The Independent Student Newspaper of Northern Kentucky University.

The Northerner

Jake Free or Die Hard

Sarah McIntosh, Contributing writer

Hang on for a minute...we're trying to find some more stories you might like.


Email This Story






Student takes his chances on stage as stand-up comic

Nerves begin to bubble in Jake Free’s stomach as they announce his name to come up on stage next. Once he reaches the stage and begins to speak into the microphone the nerves seem to ease, but it’s not until the laughs echo throughout the club that he feels truly comfortable.

Free is a stand-up comedian who frequents the Go Bananas Comedy Club for open mic night. Comedy started in Free’s life when he was just 15, when his mom would drop him off at Go Bananas. His first performance was filled with nerves.

“I didn’t really know what I was doing. I remember standing in the back of the room while the comic before me was on stage. I couldn’t listen to his jokes,” Free said.

He pushed through it though and was able to deliver his first stand-up routine with quite a bit of success. His material comes from his real life and his experiences.

Stand Up Comedian

Jake Free

“Jacob is the living embodiment of a Cohen Brothers movie. You want to root for him to succeed, but you’re also anticipating whatever horrible luck is bestowed on him,” Vincent Holiday, friend and fellow comedian said.

Holiday said Free is fearless both on and off stage; he’s not afraid of how people will judge him on stage. This fearlessness gave Free the nickname Jake Free or Die Hard. That fearlessness truly impressed another comedian Dave Webster who remembers meeting Free at an open mic night at Midway Cafe in Fort Thomas.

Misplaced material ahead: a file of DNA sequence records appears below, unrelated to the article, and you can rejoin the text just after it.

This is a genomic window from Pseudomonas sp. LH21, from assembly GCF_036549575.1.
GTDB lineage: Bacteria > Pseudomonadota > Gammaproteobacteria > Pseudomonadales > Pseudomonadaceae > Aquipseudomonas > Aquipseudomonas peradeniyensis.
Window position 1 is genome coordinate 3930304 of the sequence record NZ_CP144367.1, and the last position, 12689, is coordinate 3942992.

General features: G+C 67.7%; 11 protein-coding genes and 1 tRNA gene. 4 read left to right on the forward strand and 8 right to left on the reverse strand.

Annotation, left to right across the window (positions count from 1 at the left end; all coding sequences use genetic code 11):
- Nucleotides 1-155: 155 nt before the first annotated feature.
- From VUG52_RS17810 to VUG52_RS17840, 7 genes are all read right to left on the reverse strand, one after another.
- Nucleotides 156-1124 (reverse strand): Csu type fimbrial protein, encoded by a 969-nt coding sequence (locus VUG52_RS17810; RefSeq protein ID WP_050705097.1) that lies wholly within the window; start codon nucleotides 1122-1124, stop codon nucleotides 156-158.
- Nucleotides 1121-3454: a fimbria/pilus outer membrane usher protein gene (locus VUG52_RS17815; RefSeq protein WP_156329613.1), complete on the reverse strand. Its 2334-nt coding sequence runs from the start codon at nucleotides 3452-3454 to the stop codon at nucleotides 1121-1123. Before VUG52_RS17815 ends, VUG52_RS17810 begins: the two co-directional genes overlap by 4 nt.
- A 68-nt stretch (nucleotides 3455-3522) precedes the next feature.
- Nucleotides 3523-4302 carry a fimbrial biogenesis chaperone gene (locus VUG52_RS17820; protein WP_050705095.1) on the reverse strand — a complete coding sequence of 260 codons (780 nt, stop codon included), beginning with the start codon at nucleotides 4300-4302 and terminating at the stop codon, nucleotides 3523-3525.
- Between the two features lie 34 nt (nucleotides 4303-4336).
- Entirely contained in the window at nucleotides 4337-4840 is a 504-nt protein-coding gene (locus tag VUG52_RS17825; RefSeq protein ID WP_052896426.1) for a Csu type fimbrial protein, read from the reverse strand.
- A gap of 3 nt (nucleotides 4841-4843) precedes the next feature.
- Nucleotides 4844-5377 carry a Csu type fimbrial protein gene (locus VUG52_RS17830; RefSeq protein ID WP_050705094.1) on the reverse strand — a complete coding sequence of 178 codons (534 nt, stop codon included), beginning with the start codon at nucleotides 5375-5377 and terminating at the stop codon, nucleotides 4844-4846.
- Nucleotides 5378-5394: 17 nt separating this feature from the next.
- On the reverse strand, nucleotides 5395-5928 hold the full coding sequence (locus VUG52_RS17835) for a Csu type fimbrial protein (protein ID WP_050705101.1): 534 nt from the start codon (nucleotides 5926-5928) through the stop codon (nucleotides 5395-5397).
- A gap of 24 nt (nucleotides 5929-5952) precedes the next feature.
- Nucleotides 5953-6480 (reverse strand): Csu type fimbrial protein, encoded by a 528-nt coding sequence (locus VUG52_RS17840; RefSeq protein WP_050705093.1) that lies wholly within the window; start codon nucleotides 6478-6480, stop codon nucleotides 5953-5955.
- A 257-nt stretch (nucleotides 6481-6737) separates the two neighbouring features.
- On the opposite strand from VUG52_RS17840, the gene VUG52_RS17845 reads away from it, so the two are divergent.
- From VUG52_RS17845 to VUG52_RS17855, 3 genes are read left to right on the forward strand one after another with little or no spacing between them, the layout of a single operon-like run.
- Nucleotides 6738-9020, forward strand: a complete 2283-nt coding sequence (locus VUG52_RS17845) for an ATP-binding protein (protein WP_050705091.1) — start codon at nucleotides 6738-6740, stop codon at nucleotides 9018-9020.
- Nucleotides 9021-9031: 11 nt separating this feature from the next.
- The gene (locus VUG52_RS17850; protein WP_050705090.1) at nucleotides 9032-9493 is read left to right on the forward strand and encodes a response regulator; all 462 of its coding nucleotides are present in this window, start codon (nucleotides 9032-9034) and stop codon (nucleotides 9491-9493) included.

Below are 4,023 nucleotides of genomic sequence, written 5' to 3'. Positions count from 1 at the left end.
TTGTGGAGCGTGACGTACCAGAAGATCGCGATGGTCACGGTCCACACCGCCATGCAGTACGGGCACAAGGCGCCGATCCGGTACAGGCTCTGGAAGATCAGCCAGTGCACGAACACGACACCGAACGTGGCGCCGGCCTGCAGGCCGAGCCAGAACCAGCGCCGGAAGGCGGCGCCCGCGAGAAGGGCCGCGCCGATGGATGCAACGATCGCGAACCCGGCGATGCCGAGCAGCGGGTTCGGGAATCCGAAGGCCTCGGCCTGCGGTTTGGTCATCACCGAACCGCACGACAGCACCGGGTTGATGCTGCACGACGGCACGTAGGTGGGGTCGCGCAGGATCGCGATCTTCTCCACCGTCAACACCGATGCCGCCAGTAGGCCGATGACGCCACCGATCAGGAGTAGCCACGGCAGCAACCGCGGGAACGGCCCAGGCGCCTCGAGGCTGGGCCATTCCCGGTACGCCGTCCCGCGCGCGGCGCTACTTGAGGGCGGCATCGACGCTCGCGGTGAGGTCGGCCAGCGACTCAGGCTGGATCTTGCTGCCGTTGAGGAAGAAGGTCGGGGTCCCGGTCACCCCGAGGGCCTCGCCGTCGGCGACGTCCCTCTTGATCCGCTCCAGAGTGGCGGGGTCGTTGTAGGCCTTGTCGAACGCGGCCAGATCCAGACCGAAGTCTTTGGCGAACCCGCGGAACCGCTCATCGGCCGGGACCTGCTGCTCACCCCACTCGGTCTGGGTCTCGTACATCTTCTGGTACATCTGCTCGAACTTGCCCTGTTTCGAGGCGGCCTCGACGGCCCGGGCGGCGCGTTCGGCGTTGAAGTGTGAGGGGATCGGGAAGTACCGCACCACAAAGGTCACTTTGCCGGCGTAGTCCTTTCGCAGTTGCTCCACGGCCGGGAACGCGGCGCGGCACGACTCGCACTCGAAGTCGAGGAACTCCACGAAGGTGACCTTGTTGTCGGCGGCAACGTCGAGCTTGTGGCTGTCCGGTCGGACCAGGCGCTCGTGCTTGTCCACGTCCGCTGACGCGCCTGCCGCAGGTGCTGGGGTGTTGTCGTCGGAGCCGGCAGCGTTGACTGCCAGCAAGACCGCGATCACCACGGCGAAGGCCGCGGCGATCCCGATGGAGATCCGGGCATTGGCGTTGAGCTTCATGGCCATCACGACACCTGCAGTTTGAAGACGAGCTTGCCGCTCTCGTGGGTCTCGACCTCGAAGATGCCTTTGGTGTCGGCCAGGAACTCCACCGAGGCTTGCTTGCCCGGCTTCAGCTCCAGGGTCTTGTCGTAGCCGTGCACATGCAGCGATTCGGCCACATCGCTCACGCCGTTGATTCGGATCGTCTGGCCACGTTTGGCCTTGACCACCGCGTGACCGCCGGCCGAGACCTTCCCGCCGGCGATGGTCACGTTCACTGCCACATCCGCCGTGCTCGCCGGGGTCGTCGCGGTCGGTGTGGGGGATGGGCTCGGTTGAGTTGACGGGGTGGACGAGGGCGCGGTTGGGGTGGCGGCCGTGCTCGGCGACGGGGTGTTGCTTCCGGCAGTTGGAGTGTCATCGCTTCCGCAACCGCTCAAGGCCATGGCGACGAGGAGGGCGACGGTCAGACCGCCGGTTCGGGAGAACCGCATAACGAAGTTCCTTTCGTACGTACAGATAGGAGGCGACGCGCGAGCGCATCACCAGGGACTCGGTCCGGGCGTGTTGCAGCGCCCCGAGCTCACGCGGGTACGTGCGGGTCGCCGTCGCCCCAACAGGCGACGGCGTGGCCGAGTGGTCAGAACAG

“[His performance] was actually inspiring, because I was way older than him and was terrified to perform in front of that bunch of unruly folks,” Webster said.

Webster couldn’t believe that a 16 year old had the guts to walk into a bar and do stand up in front of a drunk audience. The fact that a 16 year old was let into a bar was a second thought on Webster’s mind.

“Jacob has had many funny experiences that he takes to the stage and tells with his own awkward, hilarious delivery. He is a fun guy on and off stage,” Webster said.

While his parents would rather see Free in a “real job,” he sees himself using his comedy in his career. His real ambition is animation, particularly shorts where he can incorporate his jokes into the story.

“I want to have another way to communicate my comedy to people,” Free said.

Print Friendly, PDF & Email

Comments

comments

The Independent Student Newspaper of Northern Kentucky University.
Jake Free or Die Hard